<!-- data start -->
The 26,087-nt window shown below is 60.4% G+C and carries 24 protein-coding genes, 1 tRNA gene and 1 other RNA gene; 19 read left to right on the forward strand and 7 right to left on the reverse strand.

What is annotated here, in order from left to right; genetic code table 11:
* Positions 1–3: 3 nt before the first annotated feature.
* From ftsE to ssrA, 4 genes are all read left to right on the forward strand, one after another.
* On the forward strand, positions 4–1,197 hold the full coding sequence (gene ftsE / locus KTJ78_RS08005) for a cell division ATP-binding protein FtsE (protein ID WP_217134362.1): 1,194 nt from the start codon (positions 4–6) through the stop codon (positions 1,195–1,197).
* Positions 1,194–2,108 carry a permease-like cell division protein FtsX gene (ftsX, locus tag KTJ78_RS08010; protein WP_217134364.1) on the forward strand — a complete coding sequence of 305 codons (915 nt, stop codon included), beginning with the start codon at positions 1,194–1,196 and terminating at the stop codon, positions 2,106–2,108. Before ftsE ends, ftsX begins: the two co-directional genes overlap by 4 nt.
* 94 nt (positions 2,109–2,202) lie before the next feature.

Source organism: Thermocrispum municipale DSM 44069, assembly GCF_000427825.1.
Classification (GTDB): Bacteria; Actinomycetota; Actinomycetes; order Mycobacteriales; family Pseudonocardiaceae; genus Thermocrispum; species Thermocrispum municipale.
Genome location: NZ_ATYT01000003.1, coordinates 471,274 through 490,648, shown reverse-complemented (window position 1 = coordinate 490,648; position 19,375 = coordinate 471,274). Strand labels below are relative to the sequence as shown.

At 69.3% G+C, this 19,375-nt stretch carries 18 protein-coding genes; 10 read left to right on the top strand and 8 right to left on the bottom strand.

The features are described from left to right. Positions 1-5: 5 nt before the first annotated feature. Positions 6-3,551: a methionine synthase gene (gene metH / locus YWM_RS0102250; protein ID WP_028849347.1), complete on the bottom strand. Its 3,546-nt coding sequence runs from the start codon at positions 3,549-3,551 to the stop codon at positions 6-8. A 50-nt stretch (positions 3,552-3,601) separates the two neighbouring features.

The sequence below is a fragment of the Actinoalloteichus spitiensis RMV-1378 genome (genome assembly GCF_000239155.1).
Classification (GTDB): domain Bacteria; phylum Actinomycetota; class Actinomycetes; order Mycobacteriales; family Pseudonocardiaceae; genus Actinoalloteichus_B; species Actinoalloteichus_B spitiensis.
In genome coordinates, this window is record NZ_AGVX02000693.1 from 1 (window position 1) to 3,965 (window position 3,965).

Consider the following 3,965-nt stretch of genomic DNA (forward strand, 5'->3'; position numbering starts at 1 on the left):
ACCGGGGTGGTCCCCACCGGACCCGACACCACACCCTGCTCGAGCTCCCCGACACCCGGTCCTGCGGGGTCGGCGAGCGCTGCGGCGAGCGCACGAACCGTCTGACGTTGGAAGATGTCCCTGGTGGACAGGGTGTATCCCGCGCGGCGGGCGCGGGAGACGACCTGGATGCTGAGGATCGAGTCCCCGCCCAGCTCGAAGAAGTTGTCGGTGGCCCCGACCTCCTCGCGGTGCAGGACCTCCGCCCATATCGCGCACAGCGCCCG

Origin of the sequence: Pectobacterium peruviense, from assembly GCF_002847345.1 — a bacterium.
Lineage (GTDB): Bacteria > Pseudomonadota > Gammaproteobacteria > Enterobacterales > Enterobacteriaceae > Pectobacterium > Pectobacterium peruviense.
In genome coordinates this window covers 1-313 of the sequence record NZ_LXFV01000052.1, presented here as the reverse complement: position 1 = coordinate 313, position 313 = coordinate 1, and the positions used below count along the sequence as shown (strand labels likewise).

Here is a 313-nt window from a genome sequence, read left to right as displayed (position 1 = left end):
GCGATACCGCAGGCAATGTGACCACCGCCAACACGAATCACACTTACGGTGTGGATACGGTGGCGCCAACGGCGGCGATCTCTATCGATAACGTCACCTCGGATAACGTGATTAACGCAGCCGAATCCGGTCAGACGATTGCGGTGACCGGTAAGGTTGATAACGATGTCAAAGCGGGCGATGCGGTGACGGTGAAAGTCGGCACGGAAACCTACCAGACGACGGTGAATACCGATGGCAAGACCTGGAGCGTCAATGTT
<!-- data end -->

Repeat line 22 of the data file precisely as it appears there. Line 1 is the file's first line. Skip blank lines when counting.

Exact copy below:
GCGATACCGCAGGCAATGTGACCACCGCCAACACGAATCACACTTACGGTGTGGATACGGTGGCGCCAACGGCGGCGATCTCTATCGATAACGTCACCTCGGATAACGTGATTAACGCAGCCGAATCCGGTCAGACGATTGCGGTGACCGGTAAGGTTGATAACGATGTCAAAGCGGGCGATGCGGTGACGGTGAAAGTCGGCACGGAAACCTACCAGACGACGGTGAATACCGATGGCAAGACCTGGAGCGTCAATGTT